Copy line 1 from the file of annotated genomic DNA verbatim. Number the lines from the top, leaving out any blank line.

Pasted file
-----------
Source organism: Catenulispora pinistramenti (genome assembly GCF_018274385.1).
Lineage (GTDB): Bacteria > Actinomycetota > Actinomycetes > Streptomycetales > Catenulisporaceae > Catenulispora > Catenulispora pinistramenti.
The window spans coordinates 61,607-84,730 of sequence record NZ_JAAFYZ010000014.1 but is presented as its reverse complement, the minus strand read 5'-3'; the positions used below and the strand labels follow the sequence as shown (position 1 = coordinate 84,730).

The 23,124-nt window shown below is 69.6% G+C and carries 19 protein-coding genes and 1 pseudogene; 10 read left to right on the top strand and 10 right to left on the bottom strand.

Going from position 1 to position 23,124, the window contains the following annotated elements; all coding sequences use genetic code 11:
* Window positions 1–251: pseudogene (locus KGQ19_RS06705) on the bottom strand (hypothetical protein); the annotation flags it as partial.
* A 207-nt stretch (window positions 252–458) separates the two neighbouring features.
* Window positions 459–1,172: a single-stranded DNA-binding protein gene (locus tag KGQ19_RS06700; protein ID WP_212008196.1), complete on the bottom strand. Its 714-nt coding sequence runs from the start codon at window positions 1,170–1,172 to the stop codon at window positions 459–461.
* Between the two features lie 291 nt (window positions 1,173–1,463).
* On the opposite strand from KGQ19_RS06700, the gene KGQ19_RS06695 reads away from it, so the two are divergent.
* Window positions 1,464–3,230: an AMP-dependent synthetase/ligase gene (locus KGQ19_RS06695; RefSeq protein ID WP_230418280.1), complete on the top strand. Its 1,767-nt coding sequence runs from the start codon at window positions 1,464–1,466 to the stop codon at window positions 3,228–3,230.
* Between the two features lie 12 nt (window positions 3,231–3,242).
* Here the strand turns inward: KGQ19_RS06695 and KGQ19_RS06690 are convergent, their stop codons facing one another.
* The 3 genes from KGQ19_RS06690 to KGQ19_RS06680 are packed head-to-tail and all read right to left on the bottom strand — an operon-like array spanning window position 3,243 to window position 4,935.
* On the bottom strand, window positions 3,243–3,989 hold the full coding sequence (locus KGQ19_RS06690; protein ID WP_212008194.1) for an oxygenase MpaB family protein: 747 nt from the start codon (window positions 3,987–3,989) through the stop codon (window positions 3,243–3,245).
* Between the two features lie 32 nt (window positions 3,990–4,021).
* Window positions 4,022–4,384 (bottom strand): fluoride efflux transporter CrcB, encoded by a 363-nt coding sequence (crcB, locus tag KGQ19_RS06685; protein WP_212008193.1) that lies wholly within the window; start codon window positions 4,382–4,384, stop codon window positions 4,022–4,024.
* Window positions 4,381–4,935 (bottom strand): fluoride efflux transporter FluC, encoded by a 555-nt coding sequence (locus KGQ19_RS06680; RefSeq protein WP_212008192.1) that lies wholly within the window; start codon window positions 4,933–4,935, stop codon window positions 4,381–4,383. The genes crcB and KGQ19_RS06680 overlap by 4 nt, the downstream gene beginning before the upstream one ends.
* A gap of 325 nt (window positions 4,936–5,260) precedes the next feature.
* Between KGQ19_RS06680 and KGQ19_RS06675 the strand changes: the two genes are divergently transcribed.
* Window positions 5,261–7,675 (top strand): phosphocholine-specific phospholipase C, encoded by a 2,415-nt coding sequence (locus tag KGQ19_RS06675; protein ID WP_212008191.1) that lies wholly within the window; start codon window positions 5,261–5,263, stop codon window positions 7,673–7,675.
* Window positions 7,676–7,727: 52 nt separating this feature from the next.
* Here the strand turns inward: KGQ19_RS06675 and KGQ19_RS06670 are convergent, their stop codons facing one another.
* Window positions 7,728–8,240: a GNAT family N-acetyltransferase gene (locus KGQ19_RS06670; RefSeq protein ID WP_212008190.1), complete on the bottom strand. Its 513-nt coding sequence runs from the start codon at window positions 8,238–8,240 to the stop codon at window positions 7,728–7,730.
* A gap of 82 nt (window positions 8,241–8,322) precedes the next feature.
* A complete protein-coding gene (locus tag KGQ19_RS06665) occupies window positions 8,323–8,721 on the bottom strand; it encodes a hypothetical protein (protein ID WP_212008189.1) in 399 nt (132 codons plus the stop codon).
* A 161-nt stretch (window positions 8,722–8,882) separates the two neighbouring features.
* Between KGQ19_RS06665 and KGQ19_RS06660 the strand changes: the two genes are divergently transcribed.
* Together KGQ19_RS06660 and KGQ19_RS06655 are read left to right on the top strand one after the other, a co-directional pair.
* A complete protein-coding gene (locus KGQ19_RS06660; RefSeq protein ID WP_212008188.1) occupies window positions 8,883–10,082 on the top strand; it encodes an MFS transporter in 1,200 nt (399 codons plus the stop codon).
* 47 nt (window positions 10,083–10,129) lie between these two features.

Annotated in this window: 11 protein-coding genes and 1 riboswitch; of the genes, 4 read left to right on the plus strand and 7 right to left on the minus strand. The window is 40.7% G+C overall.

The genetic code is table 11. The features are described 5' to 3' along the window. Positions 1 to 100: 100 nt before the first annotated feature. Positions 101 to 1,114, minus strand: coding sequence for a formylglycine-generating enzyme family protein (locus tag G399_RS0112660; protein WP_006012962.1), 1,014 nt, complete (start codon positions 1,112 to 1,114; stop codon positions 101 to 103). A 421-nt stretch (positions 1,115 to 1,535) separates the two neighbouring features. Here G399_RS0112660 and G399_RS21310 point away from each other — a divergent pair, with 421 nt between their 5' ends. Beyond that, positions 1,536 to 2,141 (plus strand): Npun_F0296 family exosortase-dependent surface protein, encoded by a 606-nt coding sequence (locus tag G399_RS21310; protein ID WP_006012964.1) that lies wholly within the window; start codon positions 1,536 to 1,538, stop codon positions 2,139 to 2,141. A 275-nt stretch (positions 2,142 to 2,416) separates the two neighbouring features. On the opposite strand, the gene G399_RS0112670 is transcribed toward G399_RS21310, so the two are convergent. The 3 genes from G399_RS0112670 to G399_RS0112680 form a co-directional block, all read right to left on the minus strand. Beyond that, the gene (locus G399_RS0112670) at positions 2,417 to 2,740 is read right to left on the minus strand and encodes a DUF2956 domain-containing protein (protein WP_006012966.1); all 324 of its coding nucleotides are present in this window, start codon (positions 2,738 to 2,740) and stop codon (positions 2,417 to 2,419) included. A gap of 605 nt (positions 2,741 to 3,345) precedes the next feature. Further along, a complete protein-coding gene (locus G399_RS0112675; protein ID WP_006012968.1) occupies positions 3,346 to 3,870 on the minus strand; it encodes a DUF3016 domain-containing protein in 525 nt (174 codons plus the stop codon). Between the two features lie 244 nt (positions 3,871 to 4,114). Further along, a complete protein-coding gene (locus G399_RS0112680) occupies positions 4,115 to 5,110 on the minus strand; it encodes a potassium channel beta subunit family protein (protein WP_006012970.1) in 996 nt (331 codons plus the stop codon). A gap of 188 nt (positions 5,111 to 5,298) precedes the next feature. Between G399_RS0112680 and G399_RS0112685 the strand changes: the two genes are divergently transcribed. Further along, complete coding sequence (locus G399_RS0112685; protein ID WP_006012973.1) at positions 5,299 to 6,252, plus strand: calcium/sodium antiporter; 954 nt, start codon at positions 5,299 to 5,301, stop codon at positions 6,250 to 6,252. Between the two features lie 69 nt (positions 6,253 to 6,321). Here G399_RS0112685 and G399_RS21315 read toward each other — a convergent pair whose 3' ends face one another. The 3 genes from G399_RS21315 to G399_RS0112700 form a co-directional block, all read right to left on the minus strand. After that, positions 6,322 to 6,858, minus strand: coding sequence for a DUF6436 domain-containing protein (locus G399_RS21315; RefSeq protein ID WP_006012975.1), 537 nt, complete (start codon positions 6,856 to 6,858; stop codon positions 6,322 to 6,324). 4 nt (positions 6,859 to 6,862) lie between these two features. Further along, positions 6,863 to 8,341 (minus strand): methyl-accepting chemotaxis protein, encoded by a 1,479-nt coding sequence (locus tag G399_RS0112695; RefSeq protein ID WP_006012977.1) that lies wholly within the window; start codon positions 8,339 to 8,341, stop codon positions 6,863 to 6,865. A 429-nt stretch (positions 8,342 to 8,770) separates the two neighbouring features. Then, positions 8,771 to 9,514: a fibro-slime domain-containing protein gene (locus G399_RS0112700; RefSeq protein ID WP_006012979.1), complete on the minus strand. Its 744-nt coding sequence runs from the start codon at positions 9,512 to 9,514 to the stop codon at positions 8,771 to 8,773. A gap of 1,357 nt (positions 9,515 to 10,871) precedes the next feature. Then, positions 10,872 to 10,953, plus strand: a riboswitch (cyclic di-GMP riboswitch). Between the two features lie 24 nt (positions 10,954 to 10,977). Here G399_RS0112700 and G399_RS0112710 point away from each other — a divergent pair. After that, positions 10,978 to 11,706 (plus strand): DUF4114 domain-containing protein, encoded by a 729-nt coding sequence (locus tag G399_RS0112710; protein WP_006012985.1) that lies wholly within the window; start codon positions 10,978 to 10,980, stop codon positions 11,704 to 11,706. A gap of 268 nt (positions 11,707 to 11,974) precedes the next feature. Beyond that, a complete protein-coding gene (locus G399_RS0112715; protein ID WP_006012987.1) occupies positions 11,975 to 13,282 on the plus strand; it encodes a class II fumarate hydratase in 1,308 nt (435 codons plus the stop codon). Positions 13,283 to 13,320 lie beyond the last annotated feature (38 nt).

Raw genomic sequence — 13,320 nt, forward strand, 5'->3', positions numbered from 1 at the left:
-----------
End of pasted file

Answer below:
Source organism: Catenulispora pinistramenti (genome assembly GCF_018274385.1).